Ultimately, the Yelp filter exacerbates the problem of sample size. When reviews are filtered, there are even fewer reviews (i.e. smaller sample size) available among the “recommended reviews”, leading to a mathematically less accurate rating of a business.
Does asking for reviews introduce bias?
Yelp goes so far as to explicitly tell business owners “Don’t ask for reviews“. Yelp argues that a business owner will only ask their happy customers for reviews, and that these requests for reviews will introduce bias.
Well, yes and no. Yes, of course, business owners will ask their happy customers. Yes, this initially introduces bias. No, the higher volume of reviews that results from solicited reviews will actually create for a more representative – statistically more accurate – star rating.
And when customers who had a negative experience see that the same business has a high rating, they are more motivated to share their contradictory experience. So the reviews from happy customers will attract reviews from unhappy customers, and over time an accurate equilibrium of ratings can be reached as a business collects more reviews.
To ask or not to ask for reviews?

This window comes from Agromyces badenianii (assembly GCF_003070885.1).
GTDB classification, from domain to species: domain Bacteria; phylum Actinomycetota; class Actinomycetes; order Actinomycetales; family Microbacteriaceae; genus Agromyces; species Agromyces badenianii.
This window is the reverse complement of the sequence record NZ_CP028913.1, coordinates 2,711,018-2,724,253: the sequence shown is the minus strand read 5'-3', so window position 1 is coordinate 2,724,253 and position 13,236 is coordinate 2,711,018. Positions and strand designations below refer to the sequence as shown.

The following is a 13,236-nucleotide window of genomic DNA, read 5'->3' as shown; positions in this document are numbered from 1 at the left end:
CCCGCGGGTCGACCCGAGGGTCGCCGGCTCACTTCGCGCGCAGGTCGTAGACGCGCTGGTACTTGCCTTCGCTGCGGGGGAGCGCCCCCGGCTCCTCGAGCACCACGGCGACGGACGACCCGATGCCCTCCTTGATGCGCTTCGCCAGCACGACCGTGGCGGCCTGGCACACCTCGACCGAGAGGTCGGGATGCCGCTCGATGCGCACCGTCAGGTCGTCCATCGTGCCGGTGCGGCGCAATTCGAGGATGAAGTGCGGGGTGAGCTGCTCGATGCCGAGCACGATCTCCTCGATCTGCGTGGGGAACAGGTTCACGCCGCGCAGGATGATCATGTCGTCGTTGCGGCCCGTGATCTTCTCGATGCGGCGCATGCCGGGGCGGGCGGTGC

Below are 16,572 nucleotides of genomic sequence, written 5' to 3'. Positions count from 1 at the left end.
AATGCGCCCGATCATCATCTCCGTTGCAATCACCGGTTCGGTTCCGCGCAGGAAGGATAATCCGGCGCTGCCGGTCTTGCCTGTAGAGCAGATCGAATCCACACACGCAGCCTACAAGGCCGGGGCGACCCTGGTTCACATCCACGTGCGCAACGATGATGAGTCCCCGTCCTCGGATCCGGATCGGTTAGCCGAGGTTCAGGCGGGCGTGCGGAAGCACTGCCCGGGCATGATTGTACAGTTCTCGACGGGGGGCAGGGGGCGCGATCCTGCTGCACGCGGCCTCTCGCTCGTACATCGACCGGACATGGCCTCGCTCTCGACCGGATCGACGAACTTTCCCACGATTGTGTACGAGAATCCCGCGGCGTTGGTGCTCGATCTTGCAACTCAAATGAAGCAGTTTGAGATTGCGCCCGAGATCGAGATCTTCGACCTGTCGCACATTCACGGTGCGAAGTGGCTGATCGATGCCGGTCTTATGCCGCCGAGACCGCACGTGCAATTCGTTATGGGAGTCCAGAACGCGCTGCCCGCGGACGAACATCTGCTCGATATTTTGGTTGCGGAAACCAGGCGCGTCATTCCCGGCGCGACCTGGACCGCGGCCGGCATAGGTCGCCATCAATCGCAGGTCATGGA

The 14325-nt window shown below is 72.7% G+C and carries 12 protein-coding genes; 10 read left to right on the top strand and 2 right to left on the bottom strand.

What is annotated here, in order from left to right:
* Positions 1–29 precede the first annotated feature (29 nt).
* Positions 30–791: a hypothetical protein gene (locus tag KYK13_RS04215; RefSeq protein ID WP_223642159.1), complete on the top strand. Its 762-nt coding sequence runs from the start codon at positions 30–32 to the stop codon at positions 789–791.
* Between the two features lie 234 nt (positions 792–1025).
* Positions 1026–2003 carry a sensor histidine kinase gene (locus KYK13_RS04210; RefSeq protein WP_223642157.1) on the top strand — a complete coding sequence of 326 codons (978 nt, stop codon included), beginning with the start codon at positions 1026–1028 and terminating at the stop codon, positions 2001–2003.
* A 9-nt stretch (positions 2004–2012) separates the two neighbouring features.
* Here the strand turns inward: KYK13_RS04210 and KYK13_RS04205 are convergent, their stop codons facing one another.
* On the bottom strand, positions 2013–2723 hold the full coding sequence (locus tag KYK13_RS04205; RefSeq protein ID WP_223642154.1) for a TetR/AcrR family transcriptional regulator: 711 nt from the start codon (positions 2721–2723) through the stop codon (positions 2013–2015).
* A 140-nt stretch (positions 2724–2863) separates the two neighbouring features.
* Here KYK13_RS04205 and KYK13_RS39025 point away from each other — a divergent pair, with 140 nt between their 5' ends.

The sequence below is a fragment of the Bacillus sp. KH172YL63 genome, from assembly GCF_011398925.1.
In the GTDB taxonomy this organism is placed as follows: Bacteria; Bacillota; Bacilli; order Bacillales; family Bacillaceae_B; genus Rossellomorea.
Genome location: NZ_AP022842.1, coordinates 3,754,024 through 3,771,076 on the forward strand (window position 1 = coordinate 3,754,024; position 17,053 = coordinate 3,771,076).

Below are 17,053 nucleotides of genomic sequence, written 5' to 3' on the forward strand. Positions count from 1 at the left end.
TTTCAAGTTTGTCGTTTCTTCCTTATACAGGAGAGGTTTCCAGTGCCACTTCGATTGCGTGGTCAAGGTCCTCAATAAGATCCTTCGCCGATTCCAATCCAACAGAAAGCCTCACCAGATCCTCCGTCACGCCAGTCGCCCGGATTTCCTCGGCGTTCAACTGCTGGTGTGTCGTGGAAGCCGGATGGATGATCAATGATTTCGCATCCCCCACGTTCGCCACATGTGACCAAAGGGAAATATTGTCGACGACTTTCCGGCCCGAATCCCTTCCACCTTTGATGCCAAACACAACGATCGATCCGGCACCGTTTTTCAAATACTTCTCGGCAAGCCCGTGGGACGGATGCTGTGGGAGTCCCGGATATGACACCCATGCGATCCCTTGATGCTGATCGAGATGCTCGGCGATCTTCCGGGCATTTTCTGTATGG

We take the position that solicited reviews create for a more accurate picture of a business, and actually benefit both businesses and consumers.
If business owners could ask for reviews, the business ratings might actually be more accurate and less biased:
- Business owners usually ask their happy customers for reviews (sampling bias)
- Reviews from happy customers attract unsolicited reviews from unhappy customers (reduction of sampling bias)
- More reviews ultimately result in a more statistically accurate star rating (increased accuracy)
Whereas, if a small business owner or professional does NOT ask for reviews (i.e. Yelp’s policy), inaccuracy and bias are introduced:
- we have the statistical problem of insufficient sample size (reduced accuracy)